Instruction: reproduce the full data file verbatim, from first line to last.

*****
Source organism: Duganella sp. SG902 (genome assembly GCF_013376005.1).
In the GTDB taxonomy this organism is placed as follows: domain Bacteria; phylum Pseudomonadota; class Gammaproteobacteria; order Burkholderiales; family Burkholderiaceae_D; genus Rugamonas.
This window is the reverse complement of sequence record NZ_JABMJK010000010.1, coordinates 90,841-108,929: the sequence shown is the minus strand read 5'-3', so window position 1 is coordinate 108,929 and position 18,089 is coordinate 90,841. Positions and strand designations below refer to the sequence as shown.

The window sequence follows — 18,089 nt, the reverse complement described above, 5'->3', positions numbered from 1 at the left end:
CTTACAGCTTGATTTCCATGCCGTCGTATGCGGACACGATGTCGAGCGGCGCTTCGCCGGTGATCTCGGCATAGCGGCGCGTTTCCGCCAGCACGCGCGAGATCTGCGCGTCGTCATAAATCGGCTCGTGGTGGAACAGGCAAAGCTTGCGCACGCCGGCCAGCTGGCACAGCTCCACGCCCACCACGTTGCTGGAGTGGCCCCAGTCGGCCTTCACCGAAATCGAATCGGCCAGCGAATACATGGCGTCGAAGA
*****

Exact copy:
Source organism: Duganella sp. SG902 (genome assembly GCF_013376005.1).
In the GTDB taxonomy this organism is placed as follows: domain Bacteria; phylum Pseudomonadota; class Gammaproteobacteria; order Burkholderiales; family Burkholderiaceae_D; genus Rugamonas.
This window is the reverse complement of sequence record NZ_JABMJK010000010.1, coordinates 90,841-108,929: the sequence shown is the minus strand read 5'-3', so window position 1 is coordinate 108,929 and position 18,089 is coordinate 90,841. Positions and strand designations below refer to the sequence as shown.

The window sequence follows — 18,089 nt, the reverse complement described above, 5'->3', positions numbered from 1 at the left end:
CTTACAGCTTGATTTCCATGCCGTCGTATGCGGACACGATGTCGAGCGGCGCTTCGCCGGTGATCTCGGCATAGCGGCGCGTTTCCGCCAGCACGCGCGAGATCTGCGCGTCGTCATAAATCGGCTCGTGGTGGAACAGGCAAAGCTTGCGCACGCCGGCCAGCTGGCACAGCTCCACGCCCACCACGTTGCTGGAGTGGCCCCAGTCGGCCTTCACCGAAATCGAATCGGCCAGCGAATACATGGCGTCGAAGA